# Randomness and V8 (JS)

So I’ve seen this post linked in a few places recently, and I thought to myself, “This sounds interesting…and familiar.”

For those of you who don’t quite have the technical know-how to understand what it means, here’s a quick summary. Basically, the whole thing is a flaw in the V8 JavaScript engine’s random number generator. V8, if you don’t know, is what makes JavaScript possible for Chrome, Node, and plenty of others. (Firefox uses a different engine, and Microsoft’s browsers already have far bigger problems.) In JavaScript, the RNG is accessed through the function `Math.random()`. That function is far from perfect as it is. There’s no need to make it worse.

But V8, until one of the newest versions (4.9.40), actually did make it worse. An outline of their code is in the post above, but the main problems with it are easy to explain. First, `Math.random()` returns JavaScript numbers—i.e., 64-bit floating-point numbers—between 0 and 1. The way those numbers work leaves the algorithm 52 bits to play with, but V8’s code worked by converting a 32-bit integer into a floating-point number. That’s a pretty common operation, and there’s nothing really wrong on the face of it. Well, except for the part where you’re throwing away 20 out of your 52 random bits.

Because of the way V8’s RNG algorithm (MWC1616), this gets even better. MWC stands for “multiply with carry”, an apt description of what we’re dealing with. Internally, the code has two state variables, each a 32-bit unsigned integer, or `uint32_t`. These start off as seeded values (JavaScript programmers have no way of influencing this part, unfortunately), and each one undergoes a simple transformation: the low 16 bits are multiplied by one of two “magic” constants, then added to the high 16 bits. The function then creates its result in two parts, with the upper half of the result coming from one state variable’s lower half, while the lower 16 bits are taken from the other state’s upper half.

The whole thing, despite its shell-game shifting of bits, is not much more than a pair of linear congruential generators welded together. LCGs have a long history as random generators, because they’re easy to code, they’re fast, and they can give okay randomness for simple applications. But now that JavaScript is being used everywhere, the cracks are starting to appear.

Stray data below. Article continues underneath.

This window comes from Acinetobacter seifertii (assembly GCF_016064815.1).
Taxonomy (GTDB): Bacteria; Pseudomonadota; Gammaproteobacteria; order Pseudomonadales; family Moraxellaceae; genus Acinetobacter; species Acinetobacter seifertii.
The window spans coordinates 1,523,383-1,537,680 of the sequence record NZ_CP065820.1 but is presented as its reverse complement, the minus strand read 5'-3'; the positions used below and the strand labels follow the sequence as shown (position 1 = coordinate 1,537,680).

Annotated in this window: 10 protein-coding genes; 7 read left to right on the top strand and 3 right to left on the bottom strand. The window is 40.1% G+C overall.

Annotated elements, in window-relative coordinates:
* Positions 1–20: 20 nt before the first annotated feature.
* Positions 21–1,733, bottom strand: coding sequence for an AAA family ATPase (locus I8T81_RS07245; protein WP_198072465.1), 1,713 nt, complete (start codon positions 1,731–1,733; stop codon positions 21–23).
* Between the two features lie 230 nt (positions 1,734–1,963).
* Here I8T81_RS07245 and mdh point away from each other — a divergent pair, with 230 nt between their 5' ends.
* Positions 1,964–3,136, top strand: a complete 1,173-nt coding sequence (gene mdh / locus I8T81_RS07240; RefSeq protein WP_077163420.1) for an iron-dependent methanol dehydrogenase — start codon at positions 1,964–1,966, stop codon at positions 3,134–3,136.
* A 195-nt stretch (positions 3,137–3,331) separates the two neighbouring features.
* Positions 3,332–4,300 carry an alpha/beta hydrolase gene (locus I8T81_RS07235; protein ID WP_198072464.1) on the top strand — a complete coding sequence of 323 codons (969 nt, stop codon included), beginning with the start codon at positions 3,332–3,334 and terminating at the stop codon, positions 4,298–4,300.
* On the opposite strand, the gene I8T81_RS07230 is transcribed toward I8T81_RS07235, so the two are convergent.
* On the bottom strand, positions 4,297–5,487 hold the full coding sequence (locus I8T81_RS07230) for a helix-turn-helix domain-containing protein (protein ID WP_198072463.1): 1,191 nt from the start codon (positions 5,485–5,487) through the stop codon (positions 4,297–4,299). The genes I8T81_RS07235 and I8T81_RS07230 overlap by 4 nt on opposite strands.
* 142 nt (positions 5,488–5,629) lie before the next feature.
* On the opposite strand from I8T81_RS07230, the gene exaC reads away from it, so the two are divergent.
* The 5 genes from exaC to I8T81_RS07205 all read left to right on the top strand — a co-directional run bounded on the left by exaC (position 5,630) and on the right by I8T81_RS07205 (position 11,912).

Since V8’s `Math.random()` implementation uses 32-bit numbers and none of the “extra” state found in more involved RNGs, you’re never getting more than 2^32^ random numbers before they start repeating. And I do mean repeating, as linear congruential generators are periodic functions. Given the same state, they’ll produce the same result; generate enough random numbers, and you’ll repeat a state, which restarts the cycle. But that 2^32^ is a maximum, and you need some planning to get it. The magic numbers that make an LCG work have to be chosen carefully, or you can sabotage the whole thing. All the bit-shifting tricks are little more than a distraction.

So what can you do? Obviously, you, as a user of Chrome/Node/V8/whatever, can upgrade. The new algorithm they’re using is `xorshift128+`, which is highly regarded as a solid RNG for non-cryptographic work. (If you’re interested in how it works, but you don’t think you can read C++, check out the second link above, where I roll my own version in JavaScript.) Naturally, this doesn’t fix all the other problems with `Math.random()`, only the one that caused V8’s version of it to fail a bunch of the statistical tests used to quantify how “good” a specific RNG is. (The linked blog post has a great visualization to illustrate these.) Seeded, repeatable randomness, for example, you’ll still have to handle yourself. But what we’ve got is good enough for a lot of purposes, and it’s now a better foundation to build upon.